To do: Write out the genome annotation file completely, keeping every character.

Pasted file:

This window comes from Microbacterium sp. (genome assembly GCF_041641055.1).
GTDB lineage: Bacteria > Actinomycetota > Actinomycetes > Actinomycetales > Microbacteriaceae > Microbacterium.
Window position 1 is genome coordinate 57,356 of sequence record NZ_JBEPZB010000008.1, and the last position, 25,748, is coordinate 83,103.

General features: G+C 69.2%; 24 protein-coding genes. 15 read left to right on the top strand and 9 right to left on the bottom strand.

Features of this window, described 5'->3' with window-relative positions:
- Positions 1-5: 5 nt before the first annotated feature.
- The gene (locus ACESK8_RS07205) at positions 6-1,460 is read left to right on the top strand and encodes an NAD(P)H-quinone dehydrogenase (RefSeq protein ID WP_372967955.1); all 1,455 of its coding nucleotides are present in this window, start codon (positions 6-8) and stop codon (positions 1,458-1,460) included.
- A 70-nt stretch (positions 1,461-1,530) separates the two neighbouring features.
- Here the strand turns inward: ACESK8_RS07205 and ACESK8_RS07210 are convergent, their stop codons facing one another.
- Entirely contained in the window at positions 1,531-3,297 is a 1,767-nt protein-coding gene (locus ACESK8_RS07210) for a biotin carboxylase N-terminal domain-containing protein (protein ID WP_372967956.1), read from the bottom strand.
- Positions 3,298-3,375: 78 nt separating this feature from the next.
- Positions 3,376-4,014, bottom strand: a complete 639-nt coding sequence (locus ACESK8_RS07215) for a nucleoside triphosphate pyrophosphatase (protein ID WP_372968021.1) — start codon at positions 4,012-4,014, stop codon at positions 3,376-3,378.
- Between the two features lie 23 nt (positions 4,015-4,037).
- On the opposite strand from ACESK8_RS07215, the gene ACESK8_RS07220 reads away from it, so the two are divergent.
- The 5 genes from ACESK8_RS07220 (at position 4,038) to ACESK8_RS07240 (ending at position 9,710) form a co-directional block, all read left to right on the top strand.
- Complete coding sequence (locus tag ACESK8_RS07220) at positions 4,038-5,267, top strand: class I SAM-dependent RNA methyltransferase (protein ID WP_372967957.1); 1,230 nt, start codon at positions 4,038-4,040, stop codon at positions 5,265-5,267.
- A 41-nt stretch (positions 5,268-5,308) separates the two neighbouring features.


This window comes from Microbacterium sp. (genome assembly GCF_041641055.1).
GTDB lineage: Bacteria > Actinomycetota > Actinomycetes > Actinomycetales > Microbacteriaceae > Microbacterium.
Window position 1 is genome coordinate 57,356 of sequence record NZ_JBEPZB010000008.1, and the last position, 25,748, is coordinate 83,103.

General features: G+C 69.2%; 24 protein-coding genes. 15 read left to right on the top strand and 9 right to left on the bottom strand.

Features of this window, described 5'->3' with window-relative positions:
- Positions 1-5: 5 nt before the first annotated feature.
- The gene (locus ACESK8_RS07205) at positions 6-1,460 is read left to right on the top strand and encodes an NAD(P)H-quinone dehydrogenase (RefSeq protein ID WP_372967955.1); all 1,455 of its coding nucleotides are present in this window, start codon (positions 6-8) and stop codon (positions 1,458-1,460) included.
- A 70-nt stretch (positions 1,461-1,530) separates the two neighbouring features.
- Here the strand turns inward: ACESK8_RS07205 and ACESK8_RS07210 are convergent, their stop codons facing one another.
- Entirely contained in the window at positions 1,531-3,297 is a 1,767-nt protein-coding gene (locus ACESK8_RS07210) for a biotin carboxylase N-terminal domain-containing protein (protein ID WP_372967956.1), read from the bottom strand.
- Positions 3,298-3,375: 78 nt separating this feature from the next.
- Positions 3,376-4,014, bottom strand: a complete 639-nt coding sequence (locus ACESK8_RS07215) for a nucleoside triphosphate pyrophosphatase (protein ID WP_372968021.1) — start codon at positions 4,012-4,014, stop codon at positions 3,376-3,378.
- Between the two features lie 23 nt (positions 4,015-4,037).
- On the opposite strand from ACESK8_RS07215, the gene ACESK8_RS07220 reads away from it, so the two are divergent.
- The 5 genes from ACESK8_RS07220 (at position 4,038) to ACESK8_RS07240 (ending at position 9,710) form a co-directional block, all read left to right on the top strand.
- Complete coding sequence (locus tag ACESK8_RS07220) at positions 4,038-5,267, top strand: class I SAM-dependent RNA methyltransferase (protein ID WP_372967957.1); 1,230 nt, start codon at positions 4,038-4,040, stop codon at positions 5,265-5,267.
- A 41-nt stretch (positions 5,268-5,308) separates the two neighbouring features.